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This paper investigates the ethnic social network in Singapore's resale public housing market using a unique dataset containing the Cash-Over-Valuation (COV) information for a sample of 73,107 resale public housing transactions from 2007 to 2012. We find that the COV per square meter (psm), which represents a premium above the "objective" housing value, significantly increases with the concentration of buyers' own ethnic group at a housing block level. The results imply that buyers value housing blocks with higher concentration of the same ethnicity group of households. However, the convexity in COV premium suggests that the premium is too large to be fully explained by usual ethnicity related factors, such as cultural amenities, preference for the own ethnicity group, and supply constraint. We find significant evidence supporting the preference matching between buyer and seller reinforced through the ethnic social network as a key factor explaining the incremental COV premiums. The ethnic social network value is only found in transaction prices, if buyers and sellers of the same ethnic group sharing a common preference to trade with each other. We also find a high volume of the within-ethnicity-group transactions both in the own-ethnicity concentrated blocks and the other-ethnicity concentrated blocks, which is consistent with the ethnic social network hypothesis. A potential disconnection due to ethnic-based matching in the search process may cause segregation in the housing market.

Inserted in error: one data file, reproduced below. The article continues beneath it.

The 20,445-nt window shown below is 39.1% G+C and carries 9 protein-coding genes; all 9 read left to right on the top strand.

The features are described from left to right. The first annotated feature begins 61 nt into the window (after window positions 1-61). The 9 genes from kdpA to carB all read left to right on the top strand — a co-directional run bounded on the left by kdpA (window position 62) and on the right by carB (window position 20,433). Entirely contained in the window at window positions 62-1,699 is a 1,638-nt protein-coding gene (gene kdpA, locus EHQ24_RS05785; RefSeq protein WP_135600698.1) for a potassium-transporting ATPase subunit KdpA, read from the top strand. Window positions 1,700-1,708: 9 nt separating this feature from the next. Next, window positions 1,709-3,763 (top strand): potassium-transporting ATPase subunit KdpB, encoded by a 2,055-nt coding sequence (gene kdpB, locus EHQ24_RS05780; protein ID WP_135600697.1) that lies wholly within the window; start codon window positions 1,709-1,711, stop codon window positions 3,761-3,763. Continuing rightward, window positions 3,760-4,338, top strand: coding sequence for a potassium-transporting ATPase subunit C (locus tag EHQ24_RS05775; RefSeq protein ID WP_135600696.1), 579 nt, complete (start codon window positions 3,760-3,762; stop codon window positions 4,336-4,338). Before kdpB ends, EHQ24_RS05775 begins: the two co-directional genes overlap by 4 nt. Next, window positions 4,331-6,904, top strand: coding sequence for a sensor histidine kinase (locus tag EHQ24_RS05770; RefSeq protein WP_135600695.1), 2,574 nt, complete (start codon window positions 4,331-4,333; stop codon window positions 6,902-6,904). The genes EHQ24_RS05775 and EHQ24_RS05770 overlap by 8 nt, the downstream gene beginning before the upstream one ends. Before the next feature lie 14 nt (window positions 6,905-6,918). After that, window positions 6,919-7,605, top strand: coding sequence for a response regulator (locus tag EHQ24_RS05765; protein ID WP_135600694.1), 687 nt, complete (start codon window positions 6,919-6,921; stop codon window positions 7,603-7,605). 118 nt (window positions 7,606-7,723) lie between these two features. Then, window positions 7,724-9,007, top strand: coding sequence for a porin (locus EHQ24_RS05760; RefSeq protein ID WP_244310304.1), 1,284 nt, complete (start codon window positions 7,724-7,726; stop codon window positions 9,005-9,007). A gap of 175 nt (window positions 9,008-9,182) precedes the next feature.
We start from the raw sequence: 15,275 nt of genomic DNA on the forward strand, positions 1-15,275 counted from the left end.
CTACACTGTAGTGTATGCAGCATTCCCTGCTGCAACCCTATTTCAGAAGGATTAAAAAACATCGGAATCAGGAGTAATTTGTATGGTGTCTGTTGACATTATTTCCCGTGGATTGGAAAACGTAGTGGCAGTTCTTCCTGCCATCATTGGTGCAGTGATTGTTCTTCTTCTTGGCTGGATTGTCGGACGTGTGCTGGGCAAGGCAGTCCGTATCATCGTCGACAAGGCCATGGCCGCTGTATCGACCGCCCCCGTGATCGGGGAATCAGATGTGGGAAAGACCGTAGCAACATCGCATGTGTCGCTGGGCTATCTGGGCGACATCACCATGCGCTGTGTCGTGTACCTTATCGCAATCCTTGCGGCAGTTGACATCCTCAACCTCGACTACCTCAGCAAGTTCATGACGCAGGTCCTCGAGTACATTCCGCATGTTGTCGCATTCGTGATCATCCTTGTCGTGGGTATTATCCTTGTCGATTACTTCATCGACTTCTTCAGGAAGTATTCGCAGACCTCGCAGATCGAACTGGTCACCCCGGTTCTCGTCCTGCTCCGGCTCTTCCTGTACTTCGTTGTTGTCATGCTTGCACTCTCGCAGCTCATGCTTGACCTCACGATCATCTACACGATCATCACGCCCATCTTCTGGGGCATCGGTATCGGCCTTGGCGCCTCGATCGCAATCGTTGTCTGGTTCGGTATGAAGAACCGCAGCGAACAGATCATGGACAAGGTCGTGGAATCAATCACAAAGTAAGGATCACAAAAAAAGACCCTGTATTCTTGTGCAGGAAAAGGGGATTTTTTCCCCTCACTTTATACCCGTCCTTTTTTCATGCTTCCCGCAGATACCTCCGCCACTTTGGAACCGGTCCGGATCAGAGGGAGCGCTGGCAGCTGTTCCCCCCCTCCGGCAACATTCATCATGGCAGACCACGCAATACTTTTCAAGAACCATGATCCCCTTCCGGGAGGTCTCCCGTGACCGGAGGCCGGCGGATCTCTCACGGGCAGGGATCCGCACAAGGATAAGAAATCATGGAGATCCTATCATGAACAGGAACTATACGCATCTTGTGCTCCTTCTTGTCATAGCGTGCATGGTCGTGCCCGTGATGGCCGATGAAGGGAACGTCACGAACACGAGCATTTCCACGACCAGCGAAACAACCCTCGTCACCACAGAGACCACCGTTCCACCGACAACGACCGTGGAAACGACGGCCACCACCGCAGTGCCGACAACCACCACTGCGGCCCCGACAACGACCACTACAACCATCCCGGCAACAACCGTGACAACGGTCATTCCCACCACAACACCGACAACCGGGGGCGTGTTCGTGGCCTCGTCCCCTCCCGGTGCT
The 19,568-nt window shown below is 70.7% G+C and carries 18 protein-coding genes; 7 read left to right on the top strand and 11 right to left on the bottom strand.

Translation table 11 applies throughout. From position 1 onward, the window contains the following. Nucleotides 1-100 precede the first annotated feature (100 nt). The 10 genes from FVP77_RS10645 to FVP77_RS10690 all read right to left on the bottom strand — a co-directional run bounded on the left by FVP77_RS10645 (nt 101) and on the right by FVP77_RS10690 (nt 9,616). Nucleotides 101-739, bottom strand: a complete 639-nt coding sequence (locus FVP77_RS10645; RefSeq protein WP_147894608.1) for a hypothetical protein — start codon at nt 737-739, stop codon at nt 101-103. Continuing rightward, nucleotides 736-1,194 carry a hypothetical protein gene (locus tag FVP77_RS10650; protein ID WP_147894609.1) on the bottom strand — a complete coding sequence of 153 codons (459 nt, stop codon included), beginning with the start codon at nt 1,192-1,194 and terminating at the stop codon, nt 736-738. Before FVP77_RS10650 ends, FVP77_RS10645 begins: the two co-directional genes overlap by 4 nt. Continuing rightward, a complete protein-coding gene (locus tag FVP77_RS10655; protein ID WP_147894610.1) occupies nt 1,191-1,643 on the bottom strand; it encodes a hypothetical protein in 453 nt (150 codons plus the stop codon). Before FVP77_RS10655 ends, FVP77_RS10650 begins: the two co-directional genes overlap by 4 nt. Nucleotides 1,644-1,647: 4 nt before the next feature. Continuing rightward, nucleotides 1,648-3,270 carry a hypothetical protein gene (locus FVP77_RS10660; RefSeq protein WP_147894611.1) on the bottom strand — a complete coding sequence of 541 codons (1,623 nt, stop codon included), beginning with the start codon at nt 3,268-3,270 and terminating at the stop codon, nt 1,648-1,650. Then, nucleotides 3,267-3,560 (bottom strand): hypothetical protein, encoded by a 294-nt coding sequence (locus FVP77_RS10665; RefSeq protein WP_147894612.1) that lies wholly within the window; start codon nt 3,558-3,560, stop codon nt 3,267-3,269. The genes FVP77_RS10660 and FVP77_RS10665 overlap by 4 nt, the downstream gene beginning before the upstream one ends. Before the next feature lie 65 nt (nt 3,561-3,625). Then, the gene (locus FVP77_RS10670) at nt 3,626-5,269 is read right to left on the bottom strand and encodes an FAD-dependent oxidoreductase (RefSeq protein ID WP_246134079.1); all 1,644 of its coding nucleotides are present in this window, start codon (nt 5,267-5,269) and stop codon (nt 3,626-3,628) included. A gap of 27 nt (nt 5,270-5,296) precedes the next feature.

Social Interactions, Cultural Affinity, Ethnicity Quota, Public Housing, Cash-Over-Valuation (COV)


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Creative Commons Attribution-Noncommercial-No Derivative Works 4.0 License
This work is licensed under a Creative Commons Attribution-Noncommercial-No Derivative Works 4.0 License.

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